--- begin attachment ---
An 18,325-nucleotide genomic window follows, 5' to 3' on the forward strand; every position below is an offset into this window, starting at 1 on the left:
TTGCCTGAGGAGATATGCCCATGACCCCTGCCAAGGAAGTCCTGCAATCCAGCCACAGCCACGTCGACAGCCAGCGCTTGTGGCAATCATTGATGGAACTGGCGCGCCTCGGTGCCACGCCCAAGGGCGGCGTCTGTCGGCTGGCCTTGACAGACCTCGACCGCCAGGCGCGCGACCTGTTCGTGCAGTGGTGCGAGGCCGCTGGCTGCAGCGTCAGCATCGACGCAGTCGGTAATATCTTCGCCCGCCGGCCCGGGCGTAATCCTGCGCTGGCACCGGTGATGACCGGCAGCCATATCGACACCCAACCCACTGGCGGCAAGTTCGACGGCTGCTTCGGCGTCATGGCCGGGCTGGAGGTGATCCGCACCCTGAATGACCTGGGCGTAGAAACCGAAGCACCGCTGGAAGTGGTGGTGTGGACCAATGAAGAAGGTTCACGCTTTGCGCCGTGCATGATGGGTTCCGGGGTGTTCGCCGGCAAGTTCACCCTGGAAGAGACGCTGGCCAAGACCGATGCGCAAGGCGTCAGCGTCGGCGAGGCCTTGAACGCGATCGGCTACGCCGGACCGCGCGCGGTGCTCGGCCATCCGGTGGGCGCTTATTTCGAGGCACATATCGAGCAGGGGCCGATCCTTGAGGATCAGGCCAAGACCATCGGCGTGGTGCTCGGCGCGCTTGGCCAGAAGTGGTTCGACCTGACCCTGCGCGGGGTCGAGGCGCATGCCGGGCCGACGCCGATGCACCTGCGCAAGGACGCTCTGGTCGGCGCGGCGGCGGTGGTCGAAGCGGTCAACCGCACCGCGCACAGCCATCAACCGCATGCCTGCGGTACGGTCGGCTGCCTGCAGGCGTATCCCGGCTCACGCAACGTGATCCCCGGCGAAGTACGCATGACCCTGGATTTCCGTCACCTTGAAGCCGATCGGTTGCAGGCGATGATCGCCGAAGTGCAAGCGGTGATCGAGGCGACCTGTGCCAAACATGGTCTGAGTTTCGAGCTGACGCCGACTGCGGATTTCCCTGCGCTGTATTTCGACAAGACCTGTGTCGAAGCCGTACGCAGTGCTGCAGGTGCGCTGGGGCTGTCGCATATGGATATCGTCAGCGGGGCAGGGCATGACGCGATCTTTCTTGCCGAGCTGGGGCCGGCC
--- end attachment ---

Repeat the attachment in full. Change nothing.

An 18,325-nucleotide genomic window follows, 5' to 3' on the forward strand; every position below is an offset into this window, starting at 1 on the left:
TTGCCTGAGGAGATATGCCCATGACCCCTGCCAAGGAAGTCCTGCAATCCAGCCACAGCCACGTCGACAGCCAGCGCTTGTGGCAATCATTGATGGAACTGGCGCGCCTCGGTGCCACGCCCAAGGGCGGCGTCTGTCGGCTGGCCTTGACAGACCTCGACCGCCAGGCGCGCGACCTGTTCGTGCAGTGGTGCGAGGCCGCTGGCTGCAGCGTCAGCATCGACGCAGTCGGTAATATCTTCGCCCGCCGGCCCGGGCGTAATCCTGCGCTGGCACCGGTGATGACCGGCAGCCATATCGACACCCAACCCACTGGCGGCAAGTTCGACGGCTGCTTCGGCGTCATGGCCGGGCTGGAGGTGATCCGCACCCTGAATGACCTGGGCGTAGAAACCGAAGCACCGCTGGAAGTGGTGGTGTGGACCAATGAAGAAGGTTCACGCTTTGCGCCGTGCATGATGGGTTCCGGGGTGTTCGCCGGCAAGTTCACCCTGGAAGAGACGCTGGCCAAGACCGATGCGCAAGGCGTCAGCGTCGGCGAGGCCTTGAACGCGATCGGCTACGCCGGACCGCGCGCGGTGCTCGGCCATCCGGTGGGCGCTTATTTCGAGGCACATATCGAGCAGGGGCCGATCCTTGAGGATCAGGCCAAGACCATCGGCGTGGTGCTCGGCGCGCTTGGCCAGAAGTGGTTCGACCTGACCCTGCGCGGGGTCGAGGCGCATGCCGGGCCGACGCCGATGCACCTGCGCAAGGACGCTCTGGTCGGCGCGGCGGCGGTGGTCGAAGCGGTCAACCGCACCGCGCACAGCCATCAACCGCATGCCTGCGGTACGGTCGGCTGCCTGCAGGCGTATCCCGGCTCACGCAACGTGATCCCCGGCGAAGTACGCATGACCCTGGATTTCCGTCACCTTGAAGCCGATCGGTTGCAGGCGATGATCGCCGAAGTGCAAGCGGTGATCGAGGCGACCTGTGCCAAACATGGTCTGAGTTTCGAGCTGACGCCGACTGCGGATTTCCCTGCGCTGTATTTCGACAAGACCTGTGTCGAAGCCGTACGCAGTGCTGCAGGTGCGCTGGGGCTGTCGCATATGGATATCGTCAGCGGGGCAGGGCATGACGCGATCTTTCTTGCCGAGCTGGGGCCGGCC